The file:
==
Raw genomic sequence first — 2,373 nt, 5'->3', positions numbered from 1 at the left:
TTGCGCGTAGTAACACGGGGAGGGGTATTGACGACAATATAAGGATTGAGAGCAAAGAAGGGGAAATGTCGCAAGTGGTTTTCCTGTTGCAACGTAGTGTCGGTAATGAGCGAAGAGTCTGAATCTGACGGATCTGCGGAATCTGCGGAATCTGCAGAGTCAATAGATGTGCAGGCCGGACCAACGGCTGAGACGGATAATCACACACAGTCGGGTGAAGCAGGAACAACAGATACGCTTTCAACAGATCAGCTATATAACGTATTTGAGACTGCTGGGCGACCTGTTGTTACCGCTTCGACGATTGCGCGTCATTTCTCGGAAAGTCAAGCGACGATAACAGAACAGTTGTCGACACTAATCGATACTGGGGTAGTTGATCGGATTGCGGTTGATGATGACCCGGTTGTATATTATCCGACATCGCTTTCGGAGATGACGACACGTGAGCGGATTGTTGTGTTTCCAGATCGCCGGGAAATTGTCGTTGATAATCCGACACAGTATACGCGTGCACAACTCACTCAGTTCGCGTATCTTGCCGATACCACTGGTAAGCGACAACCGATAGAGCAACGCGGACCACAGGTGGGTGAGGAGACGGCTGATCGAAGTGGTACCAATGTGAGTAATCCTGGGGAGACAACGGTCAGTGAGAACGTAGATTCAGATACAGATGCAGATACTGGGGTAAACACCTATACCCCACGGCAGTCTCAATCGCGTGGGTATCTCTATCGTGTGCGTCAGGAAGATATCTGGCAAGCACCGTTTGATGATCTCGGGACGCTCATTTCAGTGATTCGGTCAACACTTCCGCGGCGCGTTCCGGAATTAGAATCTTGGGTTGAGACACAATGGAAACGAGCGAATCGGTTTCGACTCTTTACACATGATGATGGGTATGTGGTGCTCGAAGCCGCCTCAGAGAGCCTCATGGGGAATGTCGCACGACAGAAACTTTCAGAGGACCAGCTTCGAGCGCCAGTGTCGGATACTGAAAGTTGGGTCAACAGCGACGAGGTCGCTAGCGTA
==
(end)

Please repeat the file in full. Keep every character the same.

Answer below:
Raw genomic sequence first — 2,373 nt, 5'->3', positions numbered from 1 at the left:
TTGCGCGTAGTAACACGGGGAGGGGTATTGACGACAATATAAGGATTGAGAGCAAAGAAGGGGAAATGTCGCAAGTGGTTTTCCTGTTGCAACGTAGTGTCGGTAATGAGCGAAGAGTCTGAATCTGACGGATCTGCGGAATCTGCGGAATCTGCAGAGTCAATAGATGTGCAGGCCGGACCAACGGCTGAGACGGATAATCACACACAGTCGGGTGAAGCAGGAACAACAGATACGCTTTCAACAGATCAGCTATATAACGTATTTGAGACTGCTGGGCGACCTGTTGTTACCGCTTCGACGATTGCGCGTCATTTCTCGGAAAGTCAAGCGACGATAACAGAACAGTTGTCGACACTAATCGATACTGGGGTAGTTGATCGGATTGCGGTTGATGATGACCCGGTTGTATATTATCCGACATCGCTTTCGGAGATGACGACACGTGAGCGGATTGTTGTGTTTCCAGATCGCCGGGAAATTGTCGTTGATAATCCGACACAGTATACGCGTGCACAACTCACTCAGTTCGCGTATCTTGCCGATACCACTGGTAAGCGACAACCGATAGAGCAACGCGGACCACAGGTGGGTGAGGAGACGGCTGATCGAAGTGGTACCAATGTGAGTAATCCTGGGGAGACAACGGTCAGTGAGAACGTAGATTCAGATACAGATGCAGATACTGGGGTAAACACCTATACCCCACGGCAGTCTCAATCGCGTGGGTATCTCTATCGTGTGCGTCAGGAAGATATCTGGCAAGCACCGTTTGATGATCTCGGGACGCTCATTTCAGTGATTCGGTCAACACTTCCGCGGCGCGTTCCGGAATTAGAATCTTGGGTTGAGACACAATGGAAACGAGCGAATCGGTTTCGACTCTTTACACATGATGATGGGTATGTGGTGCTCGAAGCCGCCTCAGAGAGCCTCATGGGGAATGTCGCACGACAGAAACTTTCAGAGGACCAGCTTCGAGCGCCAGTGTCGGATACTGAAAGTTGGGTCAACAGCGACGAGGTCGCTAGCGTA